Tampoare declined to speak to the small-scale miners’ claims when Media Without Borders contacted him on the telephone.

Several lawyers in Ghana say the demand for the chairs from the small-scale miners as corporate social responsibility is “illegal” and “contrary to reason”.

“Anything that is not within the law is an illegality. Corporate social responsibility is not in the Minerals and Mining Act. It is nowhere in the minerals and mining laws that small-scale miners are obliged to deliver corporate social responsibility. Corporate social responsibility is not imposed. It is voluntary.  

“To ask small-scale miners to contribute to buy chairs for the government by force as corporate social responsibility is so preposterous and illegal. This is illegal collection of money from small-scale miners. This is an illegality,” legal practitioner and Executive Director of Centre for Public Interest Law (CEPIL), Augustine Niber, told Media Without Borders.

The government-owned conference hall, for which the chairs were demanded, is a profit-making facility. It generates money for the UERCC regularly, according to a UERCC official. Government rents the facility to the public for a fee.

A prominent lawyer who doubles as the Upper East Regional Chairman of the governing New Patriotic Party (NPP), Anthony Namoo, is reported to have once advised the regional minister to be cautious when dealing with mining issues.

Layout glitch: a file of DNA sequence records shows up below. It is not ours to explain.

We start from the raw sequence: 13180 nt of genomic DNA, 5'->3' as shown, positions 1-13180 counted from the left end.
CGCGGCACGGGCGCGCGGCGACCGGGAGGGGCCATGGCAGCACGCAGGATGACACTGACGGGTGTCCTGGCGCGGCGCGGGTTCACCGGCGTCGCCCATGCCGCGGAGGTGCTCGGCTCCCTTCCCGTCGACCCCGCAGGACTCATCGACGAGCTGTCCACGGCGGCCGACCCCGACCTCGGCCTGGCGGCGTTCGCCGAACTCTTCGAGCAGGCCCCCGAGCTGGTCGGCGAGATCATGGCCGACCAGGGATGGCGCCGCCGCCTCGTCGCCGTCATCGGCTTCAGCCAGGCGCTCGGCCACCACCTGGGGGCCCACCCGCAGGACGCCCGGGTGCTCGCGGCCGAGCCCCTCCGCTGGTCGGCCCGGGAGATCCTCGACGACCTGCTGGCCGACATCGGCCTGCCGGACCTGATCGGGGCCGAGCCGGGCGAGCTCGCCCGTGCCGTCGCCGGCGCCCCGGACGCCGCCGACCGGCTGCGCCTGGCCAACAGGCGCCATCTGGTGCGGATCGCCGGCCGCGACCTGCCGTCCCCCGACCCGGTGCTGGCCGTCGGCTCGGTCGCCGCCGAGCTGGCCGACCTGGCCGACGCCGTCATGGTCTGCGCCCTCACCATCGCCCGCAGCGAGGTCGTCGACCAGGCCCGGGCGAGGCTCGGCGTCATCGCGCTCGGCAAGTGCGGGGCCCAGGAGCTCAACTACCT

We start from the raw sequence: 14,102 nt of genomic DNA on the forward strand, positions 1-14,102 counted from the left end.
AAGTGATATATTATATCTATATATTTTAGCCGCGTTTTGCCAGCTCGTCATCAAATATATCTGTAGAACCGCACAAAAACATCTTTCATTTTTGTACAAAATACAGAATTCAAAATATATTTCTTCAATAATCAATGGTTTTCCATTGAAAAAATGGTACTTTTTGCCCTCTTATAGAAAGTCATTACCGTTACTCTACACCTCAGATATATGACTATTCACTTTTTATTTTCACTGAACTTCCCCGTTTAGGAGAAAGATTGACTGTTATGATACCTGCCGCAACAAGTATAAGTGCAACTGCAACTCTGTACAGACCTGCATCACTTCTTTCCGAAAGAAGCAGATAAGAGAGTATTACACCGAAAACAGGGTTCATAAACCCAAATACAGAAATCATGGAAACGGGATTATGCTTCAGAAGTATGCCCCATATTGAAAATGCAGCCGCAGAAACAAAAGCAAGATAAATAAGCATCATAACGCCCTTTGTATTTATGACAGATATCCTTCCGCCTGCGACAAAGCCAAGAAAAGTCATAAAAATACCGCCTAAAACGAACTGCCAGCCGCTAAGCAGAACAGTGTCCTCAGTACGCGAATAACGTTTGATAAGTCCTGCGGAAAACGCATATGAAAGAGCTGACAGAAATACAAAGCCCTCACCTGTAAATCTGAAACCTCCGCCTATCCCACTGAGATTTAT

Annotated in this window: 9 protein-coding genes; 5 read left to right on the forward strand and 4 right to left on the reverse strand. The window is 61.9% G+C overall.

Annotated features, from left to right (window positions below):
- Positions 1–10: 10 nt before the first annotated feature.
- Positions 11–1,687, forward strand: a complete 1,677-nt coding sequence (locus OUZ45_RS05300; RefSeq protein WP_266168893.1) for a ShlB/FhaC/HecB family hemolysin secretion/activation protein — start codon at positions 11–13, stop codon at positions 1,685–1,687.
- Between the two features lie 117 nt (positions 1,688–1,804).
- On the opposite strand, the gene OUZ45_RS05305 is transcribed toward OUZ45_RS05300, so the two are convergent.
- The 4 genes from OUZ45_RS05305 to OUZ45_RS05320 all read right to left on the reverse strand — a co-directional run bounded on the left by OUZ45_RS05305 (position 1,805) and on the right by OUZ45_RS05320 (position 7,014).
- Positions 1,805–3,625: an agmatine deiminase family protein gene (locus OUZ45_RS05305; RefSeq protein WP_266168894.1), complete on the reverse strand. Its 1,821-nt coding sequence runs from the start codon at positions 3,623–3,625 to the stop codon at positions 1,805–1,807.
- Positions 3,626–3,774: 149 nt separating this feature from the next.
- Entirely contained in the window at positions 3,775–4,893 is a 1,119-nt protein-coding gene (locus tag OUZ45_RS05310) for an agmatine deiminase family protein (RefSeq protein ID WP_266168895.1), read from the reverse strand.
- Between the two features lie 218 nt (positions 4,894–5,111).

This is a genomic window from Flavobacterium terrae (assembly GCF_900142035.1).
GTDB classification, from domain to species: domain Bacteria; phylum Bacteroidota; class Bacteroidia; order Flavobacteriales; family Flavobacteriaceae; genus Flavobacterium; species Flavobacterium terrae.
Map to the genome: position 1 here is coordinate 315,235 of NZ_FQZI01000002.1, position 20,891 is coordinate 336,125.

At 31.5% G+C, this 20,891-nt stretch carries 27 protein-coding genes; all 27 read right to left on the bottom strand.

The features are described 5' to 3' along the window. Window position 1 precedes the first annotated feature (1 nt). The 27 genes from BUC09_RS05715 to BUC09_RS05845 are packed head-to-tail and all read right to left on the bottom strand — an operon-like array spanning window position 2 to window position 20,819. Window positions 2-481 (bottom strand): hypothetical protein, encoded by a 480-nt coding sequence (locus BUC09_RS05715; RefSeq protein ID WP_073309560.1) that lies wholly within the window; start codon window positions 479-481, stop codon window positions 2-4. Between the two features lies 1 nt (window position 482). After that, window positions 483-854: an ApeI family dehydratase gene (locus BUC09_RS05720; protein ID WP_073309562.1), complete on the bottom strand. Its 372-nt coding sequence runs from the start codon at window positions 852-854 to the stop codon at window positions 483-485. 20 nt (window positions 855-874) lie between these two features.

Despite his legal advice, the chairs are still in the UERCC’s conference hall.

There are some inscriptions on the back of the chairs. The inscriptions, stenciled with a white paint, look blurred― and almost illegible.

The office block of the UERCC.

A source at the UERCC, who wished to remain anonymous, disclosed that the chairs were brought into the hall with the name of a small-scale miners’ group written behind each chair.

According to him, an attempt was made, following Namoo’s disapproval and caution, to erase the name from the leather chairs. He said because the paint had long dried, the attempt rather ended in partial erasure and blurriness of the name.

Source: Edward Adeti/Media Without Borders/